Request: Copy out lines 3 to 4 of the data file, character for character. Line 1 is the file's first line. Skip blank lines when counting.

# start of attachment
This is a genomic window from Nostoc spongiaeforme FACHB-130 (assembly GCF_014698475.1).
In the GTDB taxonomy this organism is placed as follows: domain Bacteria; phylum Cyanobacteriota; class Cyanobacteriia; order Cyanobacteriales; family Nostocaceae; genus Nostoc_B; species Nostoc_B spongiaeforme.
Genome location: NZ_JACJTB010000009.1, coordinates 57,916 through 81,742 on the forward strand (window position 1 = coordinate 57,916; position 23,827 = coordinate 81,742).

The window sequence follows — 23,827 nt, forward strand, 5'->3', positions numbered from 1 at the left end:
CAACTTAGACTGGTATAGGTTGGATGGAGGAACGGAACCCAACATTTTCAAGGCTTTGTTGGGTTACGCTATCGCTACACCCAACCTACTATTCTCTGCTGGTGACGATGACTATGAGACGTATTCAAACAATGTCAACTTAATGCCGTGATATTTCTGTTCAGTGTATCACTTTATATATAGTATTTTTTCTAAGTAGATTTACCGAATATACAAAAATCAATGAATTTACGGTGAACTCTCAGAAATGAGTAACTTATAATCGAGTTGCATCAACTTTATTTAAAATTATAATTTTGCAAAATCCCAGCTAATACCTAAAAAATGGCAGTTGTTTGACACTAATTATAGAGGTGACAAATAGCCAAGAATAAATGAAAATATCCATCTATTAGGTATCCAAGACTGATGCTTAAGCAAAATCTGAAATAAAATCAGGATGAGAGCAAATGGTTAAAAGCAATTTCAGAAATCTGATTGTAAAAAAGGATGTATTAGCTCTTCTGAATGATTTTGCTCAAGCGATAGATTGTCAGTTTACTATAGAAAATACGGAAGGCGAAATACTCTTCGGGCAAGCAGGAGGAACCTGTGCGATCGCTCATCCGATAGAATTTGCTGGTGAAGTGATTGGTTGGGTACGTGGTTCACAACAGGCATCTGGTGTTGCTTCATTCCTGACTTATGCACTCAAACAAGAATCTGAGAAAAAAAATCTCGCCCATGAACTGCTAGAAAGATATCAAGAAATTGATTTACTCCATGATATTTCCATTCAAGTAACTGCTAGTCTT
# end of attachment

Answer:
Genome location: NZ_JACJTB010000009.1, coordinates 57,916 through 81,742 on the forward strand (window position 1 = coordinate 57,916; position 23,827 = coordinate 81,742).

The window sequence follows — 23,827 nt, forward strand, 5'->3', positions numbered from 1 at the left end: